THE PRINCESS AND THE SNOWBIRD

Harrison’s two earlier titles, The Princess and the Hound (2007) and The Princess and the Bear (2009), were beautifully restrained tales of the magical ties between humans and animals, the fear of magic and the power of the forest. In this book, Liva, daughter of the Hound and the Bear, has inherited their powerful magic. She knows her parents mostly in animal form, and they keep her away from humans. Liva can transform into almost any animal at will, and she knows their languages and their secrets. But human magic and animal magic are at war, and a terrible stone can leach the magic and dissipate it. Jens, a man who has no magic, finds himself opposed to the campaign of a human Hunter who seeks to destroy all the animal magic, and he and Liva are drawn together powerfully. The author’s gift for delineating animal natures and human attraction is still evident, but this is a much less nuanced and structured story than its predecessors, with too much telling rather than showing and not enough depth or character development. The snowbird of the title plays a lovely but not entirely convincing role in a magical denouement. Each of these titles stands alone, but this one is less satisfying than the other two. (Fantasy. 12 & up)

Pub Date: May 1, 2010

ISBN: 978-0-06-155317-2

Page Count: 240

Publisher: Wicker Park/Academy Chicago

Review Posted Online: June 23, 2010

Kirkus Reviews Issue: April 15, 2010

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Wrought with admirable skill—the emptiness and menace underlying this Utopia emerge step by inexorable step: a richly...

THE GIVER

From the Giver Quartet series , Vol. 1

In a radical departure from her realistic fiction and comic chronicles of Anastasia, Lowry creates a chilling, tightly controlled future society where all controversy, pain, and choice have been expunged, each childhood year has its privileges and responsibilities, and family members are selected for compatibility.

As Jonas approaches the "Ceremony of Twelve," he wonders what his adult "Assignment" will be. Father, a "Nurturer," cares for "newchildren"; Mother works in the "Department of Justice"; but Jonas's admitted talents suggest no particular calling. In the event, he is named "Receiver," to replace an Elder with a unique function: holding the community's memories—painful, troubling, or prone to lead (like love) to disorder; the Elder ("The Giver") now begins to transfer these memories to Jonas. The process is deeply disturbing; for the first time, Jonas learns about ordinary things like color, the sun, snow, and mountains, as well as love, war, and death: the ceremony known as "release" is revealed to be murder. Horrified, Jonas plots escape to "Elsewhere," a step he believes will return the memories to all the people, but his timing is upset by a decision to release a newchild he has come to love. Ill-equipped, Jonas sets out with the baby on a desperate journey whose enigmatic conclusion resonates with allegory: Jonas may be a Christ figure, but the contrasts here with Christian symbols are also intriguing.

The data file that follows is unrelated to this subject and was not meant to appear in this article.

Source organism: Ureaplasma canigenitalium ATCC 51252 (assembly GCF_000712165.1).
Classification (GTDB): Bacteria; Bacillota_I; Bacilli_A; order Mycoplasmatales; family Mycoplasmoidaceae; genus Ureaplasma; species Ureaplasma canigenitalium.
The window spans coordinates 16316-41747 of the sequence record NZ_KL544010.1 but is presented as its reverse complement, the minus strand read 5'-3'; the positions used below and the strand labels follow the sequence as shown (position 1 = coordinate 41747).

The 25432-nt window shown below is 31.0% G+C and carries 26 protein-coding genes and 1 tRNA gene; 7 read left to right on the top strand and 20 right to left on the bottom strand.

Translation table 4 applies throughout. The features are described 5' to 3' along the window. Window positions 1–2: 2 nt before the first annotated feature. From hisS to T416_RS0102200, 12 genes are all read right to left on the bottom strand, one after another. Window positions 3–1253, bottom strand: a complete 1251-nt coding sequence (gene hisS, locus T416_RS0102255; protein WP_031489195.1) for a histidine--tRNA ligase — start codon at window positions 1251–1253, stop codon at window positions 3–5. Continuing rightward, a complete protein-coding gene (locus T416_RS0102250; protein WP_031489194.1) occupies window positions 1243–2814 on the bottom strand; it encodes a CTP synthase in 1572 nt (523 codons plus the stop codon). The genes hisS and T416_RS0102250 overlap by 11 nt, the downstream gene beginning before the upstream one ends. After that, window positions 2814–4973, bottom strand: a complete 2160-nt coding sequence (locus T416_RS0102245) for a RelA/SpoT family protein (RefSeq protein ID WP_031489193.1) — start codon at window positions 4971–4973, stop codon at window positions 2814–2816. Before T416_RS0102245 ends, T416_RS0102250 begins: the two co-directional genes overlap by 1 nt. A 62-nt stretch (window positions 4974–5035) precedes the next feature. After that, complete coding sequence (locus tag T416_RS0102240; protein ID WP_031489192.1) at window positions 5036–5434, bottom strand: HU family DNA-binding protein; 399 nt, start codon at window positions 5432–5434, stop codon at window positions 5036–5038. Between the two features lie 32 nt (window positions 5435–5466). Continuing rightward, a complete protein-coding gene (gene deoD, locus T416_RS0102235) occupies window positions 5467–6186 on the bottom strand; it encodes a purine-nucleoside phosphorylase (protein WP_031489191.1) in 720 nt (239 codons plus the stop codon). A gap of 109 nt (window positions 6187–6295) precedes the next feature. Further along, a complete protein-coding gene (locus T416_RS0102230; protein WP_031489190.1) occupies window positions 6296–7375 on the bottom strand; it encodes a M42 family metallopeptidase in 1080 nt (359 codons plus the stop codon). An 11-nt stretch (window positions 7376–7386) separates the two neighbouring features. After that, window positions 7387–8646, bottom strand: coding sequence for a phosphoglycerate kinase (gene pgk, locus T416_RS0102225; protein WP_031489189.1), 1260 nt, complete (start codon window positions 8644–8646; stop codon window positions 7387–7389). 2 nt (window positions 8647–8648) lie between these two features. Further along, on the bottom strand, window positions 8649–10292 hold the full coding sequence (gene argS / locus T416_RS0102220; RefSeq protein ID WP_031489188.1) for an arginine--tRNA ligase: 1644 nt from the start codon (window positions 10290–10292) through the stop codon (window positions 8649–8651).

Wrought with admirable skill—the emptiness and menace underlying this Utopia emerge step by inexorable step: a richly provocative novel. (Fiction. 12-16)

Pub Date: April 1, 1993

ISBN: 978-0-395-64566-6

Page Count: 208

Publisher: Houghton Mifflin

Review Posted Online: May 20, 2010

Kirkus Reviews Issue: March 1, 1993

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An accomplished, exciting debut.

ALL THE STARS AND TEETH

From the All the Stars and Teeth series , Vol. 1

A princess embarks on a dangerous path to the throne.

In the island kingdom of Visidia, where each person is allowed just one type of magic, only the members of the royal Montara family have the ability to wield the dangerous soul magic. Princess Amora is next in line to be High Animancer, but she must first prove to her people that she is powerful enough to use her magic to protect them. But something goes terribly wrong during a critical public ceremony, and Amora runs away with dashing pirate Bastian, whose rescue comes with a price: She must help him recover his own magic, stolen away by a dangerous man leading a growing rebellion that could bring down the whole kingdom. Debut author Grace wields her own magic with a skillful balancing act between high-stakes adventure (here there be monsters, mermaids, and high-seas shenanigans), bloody fantasy, and character development in a story with a lovable found family at its core. Amora yearns for adventure just as she welcomes her right to command her kingdom; her ferocious sense of duty and legitimate need to do good shine through. The novel’s further unravelling of dark secrets long kept comes with a recognized need for accountability and making amends which adds a thoughtful extra layer to the rich worldbuilding. Amora has copper-brown skin and dark, curly hair; other characters have a range of skin tones in this diverse world.

An accomplished, exciting debut. (guide to the kingdom) (Fantasy. 14-adult)

Pub Date: Feb. 4, 2020

ISBN: 978-1-250-30778-1

Page Count: 384

Publisher: Imprint

Review Posted Online: Nov. 19, 2019

Kirkus Reviews Issue: Dec. 15, 2019

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